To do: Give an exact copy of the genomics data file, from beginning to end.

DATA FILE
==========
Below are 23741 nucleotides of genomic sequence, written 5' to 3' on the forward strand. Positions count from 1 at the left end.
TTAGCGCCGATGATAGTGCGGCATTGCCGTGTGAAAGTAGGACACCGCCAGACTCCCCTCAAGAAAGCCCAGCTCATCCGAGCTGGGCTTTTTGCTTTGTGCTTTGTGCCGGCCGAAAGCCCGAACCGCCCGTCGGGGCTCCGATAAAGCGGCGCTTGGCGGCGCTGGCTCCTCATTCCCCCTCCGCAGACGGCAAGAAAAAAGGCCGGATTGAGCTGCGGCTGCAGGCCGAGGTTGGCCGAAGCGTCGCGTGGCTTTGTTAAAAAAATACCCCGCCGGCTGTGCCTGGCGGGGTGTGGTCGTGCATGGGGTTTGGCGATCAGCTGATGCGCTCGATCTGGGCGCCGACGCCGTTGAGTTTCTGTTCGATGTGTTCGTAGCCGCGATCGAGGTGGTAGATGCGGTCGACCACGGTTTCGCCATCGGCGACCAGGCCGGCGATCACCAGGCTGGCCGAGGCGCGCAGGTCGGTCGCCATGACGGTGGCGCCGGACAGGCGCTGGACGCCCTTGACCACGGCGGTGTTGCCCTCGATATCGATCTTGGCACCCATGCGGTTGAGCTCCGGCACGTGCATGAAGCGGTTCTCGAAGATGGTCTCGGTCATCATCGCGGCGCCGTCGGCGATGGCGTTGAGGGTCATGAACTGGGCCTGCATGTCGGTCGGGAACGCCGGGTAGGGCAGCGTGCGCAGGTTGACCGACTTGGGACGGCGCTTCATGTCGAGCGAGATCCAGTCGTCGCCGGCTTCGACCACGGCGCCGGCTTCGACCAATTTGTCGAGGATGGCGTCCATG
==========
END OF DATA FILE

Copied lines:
Below are 23741 nucleotides of genomic sequence, written 5' to 3' on the forward strand. Positions count from 1 at the left end.
TTAGCGCCGATGATAGTGCGGCATTGCCGTGTGAAAGTAGGACACCGCCAGACTCCCCTCAAGAAAGCCCAGCTCATCCGAGCTGGGCTTTTTGCTTTGTGCTTTGTGCCGGCCGAAAGCCCGAACCGCCCGTCGGGGCTCCGATAAAGCGGCGCTTGGCGGCGCTGGCTCCTCATTCCCCCTCCGCAGACGGCAAGAAAAAAGGCCGGATTGAGCTGCGGCTGCAGGCCGAGGTTGGCCGAAGCGTCGCGTGGCTTTGTTAAAAAAATACCCCGCCGGCTGTGCCTGGCGGGGTGTGGTCGTGCATGGGGTTTGGCGATCAGCTGATGCGCTCGATCTGGGCGCCGACGCCGTTGAGTTTCTGTTCGATGTGTTCGTAGCCGCGATCGAGGTGGTAGATGCGGTCGACCACGGTTTCGCCATCGGCGACCAGGCCGGCGATCACCAGGCTGGCCGAGGCGCGCAGGTCGGTCGCCATGACGGTGGCGCCGGACAGGCGCTGGACGCCCTTGACCACGGCGGTGTTGCCCTCGATATCGATCTTGGCACCCATGCGGTTGAGCTCCGGCACGTGCATGAAGCGGTTCTCGAAGATGGTCTCGGTCATCATCGCGGCGCCGTCGGCGATGGCGTTGAGGGTCATGAACTGGGCCTGCATGTCGGTCGGGAACGCCGGGTAGGGCAGCGTGCGCAGGTTGACCGACTTGGGACGGCGCTTCATGTCGAGCGAGATCCAGTCGTCGCCGGCTTCGACCACGGCGCCGGCTTCGACCAATTTGTCGAGGATGGCGTCCATG